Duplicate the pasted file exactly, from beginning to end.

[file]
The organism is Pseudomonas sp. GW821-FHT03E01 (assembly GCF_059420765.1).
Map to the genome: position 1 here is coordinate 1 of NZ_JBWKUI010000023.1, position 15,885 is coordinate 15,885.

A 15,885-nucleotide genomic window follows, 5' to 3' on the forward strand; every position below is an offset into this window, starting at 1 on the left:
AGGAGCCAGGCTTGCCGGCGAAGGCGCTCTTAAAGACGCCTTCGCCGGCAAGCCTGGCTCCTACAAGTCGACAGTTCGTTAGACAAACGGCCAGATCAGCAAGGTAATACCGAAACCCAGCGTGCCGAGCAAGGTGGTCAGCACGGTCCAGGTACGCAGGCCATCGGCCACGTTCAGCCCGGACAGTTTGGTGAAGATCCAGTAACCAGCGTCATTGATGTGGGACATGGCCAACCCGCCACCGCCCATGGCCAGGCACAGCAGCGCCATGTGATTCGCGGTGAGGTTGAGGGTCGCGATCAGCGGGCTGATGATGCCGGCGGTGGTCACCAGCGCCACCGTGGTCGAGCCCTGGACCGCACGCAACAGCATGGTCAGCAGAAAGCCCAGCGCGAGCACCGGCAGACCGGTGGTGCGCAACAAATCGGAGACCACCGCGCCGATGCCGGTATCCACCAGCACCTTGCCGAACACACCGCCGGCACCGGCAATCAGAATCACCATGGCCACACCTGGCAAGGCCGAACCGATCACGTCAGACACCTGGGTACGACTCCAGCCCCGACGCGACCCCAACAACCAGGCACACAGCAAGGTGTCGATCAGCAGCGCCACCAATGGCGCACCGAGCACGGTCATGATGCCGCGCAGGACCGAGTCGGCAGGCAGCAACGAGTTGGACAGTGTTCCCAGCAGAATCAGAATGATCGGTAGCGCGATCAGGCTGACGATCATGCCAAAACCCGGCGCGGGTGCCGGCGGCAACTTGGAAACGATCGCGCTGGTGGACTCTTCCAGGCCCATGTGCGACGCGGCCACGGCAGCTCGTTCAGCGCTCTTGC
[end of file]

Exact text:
The organism is Pseudomonas sp. GW821-FHT03E01 (assembly GCF_059420765.1).
Map to the genome: position 1 here is coordinate 1 of NZ_JBWKUI010000023.1, position 15,885 is coordinate 15,885.

A 15,885-nucleotide genomic window follows, 5' to 3' on the forward strand; every position below is an offset into this window, starting at 1 on the left:
AGGAGCCAGGCTTGCCGGCGAAGGCGCTCTTAAAGACGCCTTCGCCGGCAAGCCTGGCTCCTACAAGTCGACAGTTCGTTAGACAAACGGCCAGATCAGCAAGGTAATACCGAAACCCAGCGTGCCGAGCAAGGTGGTCAGCACGGTCCAGGTACGCAGGCCATCGGCCACGTTCAGCCCGGACAGTTTGGTGAAGATCCAGTAACCAGCGTCATTGATGTGGGACATGGCCAACCCGCCACCGCCCATGGCCAGGCACAGCAGCGCCATGTGATTCGCGGTGAGGTTGAGGGTCGCGATCAGCGGGCTGATGATGCCGGCGGTGGTCACCAGCGCCACCGTGGTCGAGCCCTGGACCGCACGCAACAGCATGGTCAGCAGAAAGCCCAGCGCGAGCACCGGCAGACCGGTGGTGCGCAACAAATCGGAGACCACCGCGCCGATGCCGGTATCCACCAGCACCTTGCCGAACACACCGCCGGCACCGGCAATCAGAATCACCATGGCCACACCTGGCAAGGCCGAACCGATCACGTCAGACACCTGGGTACGACTCCAGCCCCGACGCGACCCCAACAACCAGGCACACAGCAAGGTGTCGATCAGCAGCGCCACCAATGGCGCACCGAGCACGGTCATGATGCCGCGCAGGACCGAGTCGGCAGGCAGCAACGAGTTGGACAGTGTTCCCAGCAGAATCAGAATGATCGGTAGCGCGATCAGGCTGACGATCATGCCAAAACCCGGCGCGGGTGCCGGCGGCAACTTGGAAACGATCGCGCTGGTGGACTCTTCCAGGCCCATGTGCGACGCGGCCACGGCAGCTCGTTCAGCGCTCTTGC